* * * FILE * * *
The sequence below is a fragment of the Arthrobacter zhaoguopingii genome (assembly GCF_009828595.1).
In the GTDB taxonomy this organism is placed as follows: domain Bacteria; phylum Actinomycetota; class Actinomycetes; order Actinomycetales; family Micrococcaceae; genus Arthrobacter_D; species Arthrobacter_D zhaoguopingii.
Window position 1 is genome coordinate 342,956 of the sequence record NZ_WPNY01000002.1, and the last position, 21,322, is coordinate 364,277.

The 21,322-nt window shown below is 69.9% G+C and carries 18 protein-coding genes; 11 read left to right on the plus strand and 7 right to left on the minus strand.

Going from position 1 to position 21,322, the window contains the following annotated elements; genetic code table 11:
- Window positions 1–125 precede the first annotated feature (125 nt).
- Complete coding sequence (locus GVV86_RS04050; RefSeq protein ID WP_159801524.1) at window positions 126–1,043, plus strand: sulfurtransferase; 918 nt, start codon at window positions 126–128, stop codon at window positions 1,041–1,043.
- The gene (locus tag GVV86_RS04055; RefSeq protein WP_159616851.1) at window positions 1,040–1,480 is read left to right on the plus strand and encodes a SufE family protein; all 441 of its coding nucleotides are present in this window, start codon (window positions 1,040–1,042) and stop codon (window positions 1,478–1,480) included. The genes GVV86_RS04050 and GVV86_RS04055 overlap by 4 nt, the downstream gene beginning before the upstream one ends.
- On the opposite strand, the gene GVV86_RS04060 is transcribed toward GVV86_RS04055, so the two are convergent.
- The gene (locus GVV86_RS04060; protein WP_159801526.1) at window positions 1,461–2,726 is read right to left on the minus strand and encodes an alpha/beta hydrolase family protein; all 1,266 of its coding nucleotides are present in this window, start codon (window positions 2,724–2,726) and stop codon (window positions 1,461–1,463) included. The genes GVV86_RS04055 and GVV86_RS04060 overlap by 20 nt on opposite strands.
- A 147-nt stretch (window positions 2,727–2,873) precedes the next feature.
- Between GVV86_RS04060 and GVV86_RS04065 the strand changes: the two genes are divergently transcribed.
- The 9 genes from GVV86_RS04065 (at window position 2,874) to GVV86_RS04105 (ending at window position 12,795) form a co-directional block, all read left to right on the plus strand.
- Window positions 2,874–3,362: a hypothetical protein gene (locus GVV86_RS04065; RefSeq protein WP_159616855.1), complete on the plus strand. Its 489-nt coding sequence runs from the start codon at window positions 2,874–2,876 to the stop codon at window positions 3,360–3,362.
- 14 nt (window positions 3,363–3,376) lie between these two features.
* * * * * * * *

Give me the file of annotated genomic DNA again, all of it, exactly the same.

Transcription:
The sequence below is a fragment of the Arthrobacter zhaoguopingii genome (assembly GCF_009828595.1).
In the GTDB taxonomy this organism is placed as follows: domain Bacteria; phylum Actinomycetota; class Actinomycetes; order Actinomycetales; family Micrococcaceae; genus Arthrobacter_D; species Arthrobacter_D zhaoguopingii.
Window position 1 is genome coordinate 342,956 of the sequence record NZ_WPNY01000002.1, and the last position, 21,322, is coordinate 364,277.

The 21,322-nt window shown below is 69.9% G+C and carries 18 protein-coding genes; 11 read left to right on the plus strand and 7 right to left on the minus strand.

Going from position 1 to position 21,322, the window contains the following annotated elements; genetic code table 11:
- Window positions 1–125 precede the first annotated feature (125 nt).
- Complete coding sequence (locus GVV86_RS04050; RefSeq protein ID WP_159801524.1) at window positions 126–1,043, plus strand: sulfurtransferase; 918 nt, start codon at window positions 126–128, stop codon at window positions 1,041–1,043.
- The gene (locus tag GVV86_RS04055; RefSeq protein WP_159616851.1) at window positions 1,040–1,480 is read left to right on the plus strand and encodes a SufE family protein; all 441 of its coding nucleotides are present in this window, start codon (window positions 1,040–1,042) and stop codon (window positions 1,478–1,480) included. The genes GVV86_RS04050 and GVV86_RS04055 overlap by 4 nt, the downstream gene beginning before the upstream one ends.
- On the opposite strand, the gene GVV86_RS04060 is transcribed toward GVV86_RS04055, so the two are convergent.
- The gene (locus GVV86_RS04060; protein WP_159801526.1) at window positions 1,461–2,726 is read right to left on the minus strand and encodes an alpha/beta hydrolase family protein; all 1,266 of its coding nucleotides are present in this window, start codon (window positions 2,724–2,726) and stop codon (window positions 1,461–1,463) included. The genes GVV86_RS04055 and GVV86_RS04060 overlap by 20 nt on opposite strands.
- A 147-nt stretch (window positions 2,727–2,873) precedes the next feature.
- Between GVV86_RS04060 and GVV86_RS04065 the strand changes: the two genes are divergently transcribed.
- The 9 genes from GVV86_RS04065 (at window position 2,874) to GVV86_RS04105 (ending at window position 12,795) form a co-directional block, all read left to right on the plus strand.
- Window positions 2,874–3,362: a hypothetical protein gene (locus GVV86_RS04065; RefSeq protein WP_159616855.1), complete on the plus strand. Its 489-nt coding sequence runs from the start codon at window positions 2,874–2,876 to the stop codon at window positions 3,360–3,362.
- 14 nt (window positions 3,363–3,376) lie between these two features.